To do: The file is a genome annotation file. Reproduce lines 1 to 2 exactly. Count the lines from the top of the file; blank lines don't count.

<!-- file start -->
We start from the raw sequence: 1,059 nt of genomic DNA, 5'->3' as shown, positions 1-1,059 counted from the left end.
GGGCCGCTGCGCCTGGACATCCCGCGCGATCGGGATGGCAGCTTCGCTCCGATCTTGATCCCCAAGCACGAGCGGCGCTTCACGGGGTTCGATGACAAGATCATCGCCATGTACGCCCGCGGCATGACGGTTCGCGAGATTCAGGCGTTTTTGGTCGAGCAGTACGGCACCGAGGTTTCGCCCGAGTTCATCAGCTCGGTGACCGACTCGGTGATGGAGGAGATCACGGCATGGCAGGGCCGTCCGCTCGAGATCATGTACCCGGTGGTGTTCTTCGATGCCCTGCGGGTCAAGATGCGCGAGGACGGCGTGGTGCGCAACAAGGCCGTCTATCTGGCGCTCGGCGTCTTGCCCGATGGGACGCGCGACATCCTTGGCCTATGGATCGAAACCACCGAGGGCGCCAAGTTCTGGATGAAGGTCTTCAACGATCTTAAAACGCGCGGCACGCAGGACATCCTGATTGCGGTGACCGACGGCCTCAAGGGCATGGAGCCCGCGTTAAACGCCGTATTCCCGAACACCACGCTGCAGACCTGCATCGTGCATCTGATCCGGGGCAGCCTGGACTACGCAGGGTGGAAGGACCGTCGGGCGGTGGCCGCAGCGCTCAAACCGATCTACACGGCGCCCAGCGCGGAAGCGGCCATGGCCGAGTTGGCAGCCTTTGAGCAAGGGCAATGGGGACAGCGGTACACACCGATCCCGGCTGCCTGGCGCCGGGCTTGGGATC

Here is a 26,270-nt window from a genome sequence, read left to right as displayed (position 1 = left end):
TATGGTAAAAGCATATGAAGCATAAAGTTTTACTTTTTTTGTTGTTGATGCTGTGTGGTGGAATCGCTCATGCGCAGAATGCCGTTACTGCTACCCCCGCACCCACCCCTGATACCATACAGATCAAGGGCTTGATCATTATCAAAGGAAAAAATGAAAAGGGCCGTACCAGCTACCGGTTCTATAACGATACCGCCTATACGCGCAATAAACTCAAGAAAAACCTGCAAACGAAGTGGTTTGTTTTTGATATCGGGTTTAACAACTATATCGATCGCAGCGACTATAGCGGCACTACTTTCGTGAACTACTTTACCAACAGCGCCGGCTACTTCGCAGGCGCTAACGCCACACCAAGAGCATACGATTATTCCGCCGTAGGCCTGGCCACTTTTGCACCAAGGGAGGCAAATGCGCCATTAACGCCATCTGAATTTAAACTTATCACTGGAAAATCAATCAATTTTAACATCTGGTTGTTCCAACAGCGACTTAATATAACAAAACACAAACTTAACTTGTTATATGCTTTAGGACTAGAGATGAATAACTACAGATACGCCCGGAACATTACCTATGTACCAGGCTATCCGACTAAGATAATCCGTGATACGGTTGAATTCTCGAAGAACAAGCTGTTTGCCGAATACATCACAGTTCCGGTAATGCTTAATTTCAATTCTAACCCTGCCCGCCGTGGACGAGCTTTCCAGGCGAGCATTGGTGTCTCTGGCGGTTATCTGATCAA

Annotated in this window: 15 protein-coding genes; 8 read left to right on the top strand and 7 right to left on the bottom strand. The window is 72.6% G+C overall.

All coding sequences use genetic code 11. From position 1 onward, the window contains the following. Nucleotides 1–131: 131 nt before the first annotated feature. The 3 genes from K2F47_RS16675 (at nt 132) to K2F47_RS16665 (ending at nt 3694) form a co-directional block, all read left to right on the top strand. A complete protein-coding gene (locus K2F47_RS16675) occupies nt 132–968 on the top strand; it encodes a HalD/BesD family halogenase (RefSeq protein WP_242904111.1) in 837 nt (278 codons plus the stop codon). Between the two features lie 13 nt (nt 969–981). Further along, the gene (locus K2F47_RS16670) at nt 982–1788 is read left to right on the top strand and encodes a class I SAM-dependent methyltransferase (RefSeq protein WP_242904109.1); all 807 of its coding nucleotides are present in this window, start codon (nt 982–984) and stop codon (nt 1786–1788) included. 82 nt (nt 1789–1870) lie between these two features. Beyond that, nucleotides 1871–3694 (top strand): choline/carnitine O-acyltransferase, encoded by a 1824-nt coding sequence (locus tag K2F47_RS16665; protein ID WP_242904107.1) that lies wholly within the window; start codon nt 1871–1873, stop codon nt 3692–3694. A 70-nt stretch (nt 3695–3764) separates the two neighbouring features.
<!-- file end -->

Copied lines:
We start from the raw sequence: 1,059 nt of genomic DNA, 5'->3' as shown, positions 1-1,059 counted from the left end.
GGGCCGCTGCGCCTGGACATCCCGCGCGATCGGGATGGCAGCTTCGCTCCGATCTTGATCCCCAAGCACGAGCGGCGCTTCACGGGGTTCGATGACAAGATCATCGCCATGTACGCCCGCGGCATGACGGTTCGCGAGATTCAGGCGTTTTTGGTCGAGCAGTACGGCACCGAGGTTTCGCCCGAGTTCATCAGCTCGGTGACCGACTCGGTGATGGAGGAGATCACGGCATGGCAGGGCCGTCCGCTCGAGATCATGTACCCGGTGGTGTTCTTCGATGCCCTGCGGGTCAAGATGCGCGAGGACGGCGTGGTGCGCAACAAGGCCGTCTATCTGGCGCTCGGCGTCTTGCCCGATGGGACGCGCGACATCCTTGGCCTATGGATCGAAACCACCGAGGGCGCCAAGTTCTGGATGAAGGTCTTCAACGATCTTAAAACGCGCGGCACGCAGGACATCCTGATTGCGGTGACCGACGGCCTCAAGGGCATGGAGCCCGCGTTAAACGCCGTATTCCCGAACACCACGCTGCAGACCTGCATCGTGCATCTGATCCGGGGCAGCCTGGACTACGCAGGGTGGAAGGACCGTCGGGCGGTGGCCGCAGCGCTCAAACCGATCTACACGGCGCCCAGCGCGGAAGCGGCCATGGCCGAGTTGGCAGCCTTTGAGCAAGGGCAATGGGGACAGCGGTACACACCGATCCCGGCTGCCTGGCGCCGGGCTTGGGATC